Prince George's County Department of Parks and Recreation
Dinosaur Park
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Where in time is the Dinosaur Park?

The fossils at Dinosaur Park come from a time called the Cretaceous period, which lasted from 145 to 65 million years ago. This is relatively recent history compared to the 4.5 billion year age of the Earth, but is still long before the nearby marine deposits of Calvert County were formed (20 million years ago) or the earliest humans appeared on Earth (200 thousand years ago).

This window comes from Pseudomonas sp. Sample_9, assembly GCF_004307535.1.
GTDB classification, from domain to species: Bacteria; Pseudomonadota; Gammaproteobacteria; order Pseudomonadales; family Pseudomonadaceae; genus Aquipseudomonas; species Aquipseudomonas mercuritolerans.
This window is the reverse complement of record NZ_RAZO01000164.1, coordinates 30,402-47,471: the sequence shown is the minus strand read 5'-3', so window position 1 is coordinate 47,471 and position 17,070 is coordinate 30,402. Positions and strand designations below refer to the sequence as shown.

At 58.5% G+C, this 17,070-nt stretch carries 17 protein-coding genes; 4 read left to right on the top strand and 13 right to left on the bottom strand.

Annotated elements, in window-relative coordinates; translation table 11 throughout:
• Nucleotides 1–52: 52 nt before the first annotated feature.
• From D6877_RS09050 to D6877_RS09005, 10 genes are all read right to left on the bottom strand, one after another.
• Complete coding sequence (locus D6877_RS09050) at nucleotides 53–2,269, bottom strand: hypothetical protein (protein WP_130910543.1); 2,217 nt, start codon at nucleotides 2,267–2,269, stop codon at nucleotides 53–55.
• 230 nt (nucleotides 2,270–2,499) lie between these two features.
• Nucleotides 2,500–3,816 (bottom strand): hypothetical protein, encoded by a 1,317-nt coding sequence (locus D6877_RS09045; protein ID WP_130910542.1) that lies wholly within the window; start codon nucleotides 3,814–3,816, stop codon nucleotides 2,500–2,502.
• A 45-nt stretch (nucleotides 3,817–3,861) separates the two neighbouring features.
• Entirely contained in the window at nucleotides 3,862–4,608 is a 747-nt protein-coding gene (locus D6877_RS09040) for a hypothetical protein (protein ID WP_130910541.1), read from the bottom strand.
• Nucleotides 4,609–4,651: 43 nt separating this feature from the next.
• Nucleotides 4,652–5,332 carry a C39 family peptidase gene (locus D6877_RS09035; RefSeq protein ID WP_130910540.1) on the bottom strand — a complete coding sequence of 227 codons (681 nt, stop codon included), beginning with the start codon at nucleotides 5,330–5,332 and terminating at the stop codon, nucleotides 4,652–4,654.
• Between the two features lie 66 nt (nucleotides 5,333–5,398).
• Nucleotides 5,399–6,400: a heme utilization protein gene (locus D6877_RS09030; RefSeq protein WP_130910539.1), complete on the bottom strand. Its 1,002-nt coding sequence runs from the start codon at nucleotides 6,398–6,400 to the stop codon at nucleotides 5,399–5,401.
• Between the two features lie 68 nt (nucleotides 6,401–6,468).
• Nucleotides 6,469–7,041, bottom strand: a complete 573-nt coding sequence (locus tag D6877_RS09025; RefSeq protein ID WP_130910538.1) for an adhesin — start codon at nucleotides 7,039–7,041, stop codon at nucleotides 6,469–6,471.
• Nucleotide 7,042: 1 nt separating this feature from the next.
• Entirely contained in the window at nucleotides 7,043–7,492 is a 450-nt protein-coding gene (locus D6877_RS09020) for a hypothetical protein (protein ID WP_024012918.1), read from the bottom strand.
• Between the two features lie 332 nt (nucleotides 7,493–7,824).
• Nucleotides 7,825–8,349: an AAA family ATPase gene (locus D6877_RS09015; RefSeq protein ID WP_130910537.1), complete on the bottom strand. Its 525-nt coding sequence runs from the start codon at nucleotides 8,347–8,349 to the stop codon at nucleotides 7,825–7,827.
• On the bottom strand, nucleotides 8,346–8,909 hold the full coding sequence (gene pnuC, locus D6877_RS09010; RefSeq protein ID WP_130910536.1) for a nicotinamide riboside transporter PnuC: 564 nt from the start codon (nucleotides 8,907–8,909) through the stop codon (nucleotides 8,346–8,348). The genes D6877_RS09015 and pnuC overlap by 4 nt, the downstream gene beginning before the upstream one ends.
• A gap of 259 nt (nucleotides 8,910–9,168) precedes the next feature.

In many ways, the Cretaceous period marked the birth of the modern world. During this time, the northern and southern landmasses of the prior period began to break up, forming the mosaic of continents and oceans we know today. The expanding oceans influenced the global climate, which became cooler and drier, with more pronounced seasons. This in turn led to the expansion of temperate forests, with trees such as oak, hickory and magnolia gaining prominence throughout North America. Meanwhile, flowering plants first became widespread in the Cretaceous period, joined by the first pollinating insects. The fossils found at Dinosaur Park help scientists understand how and why these important environmental transitions took place.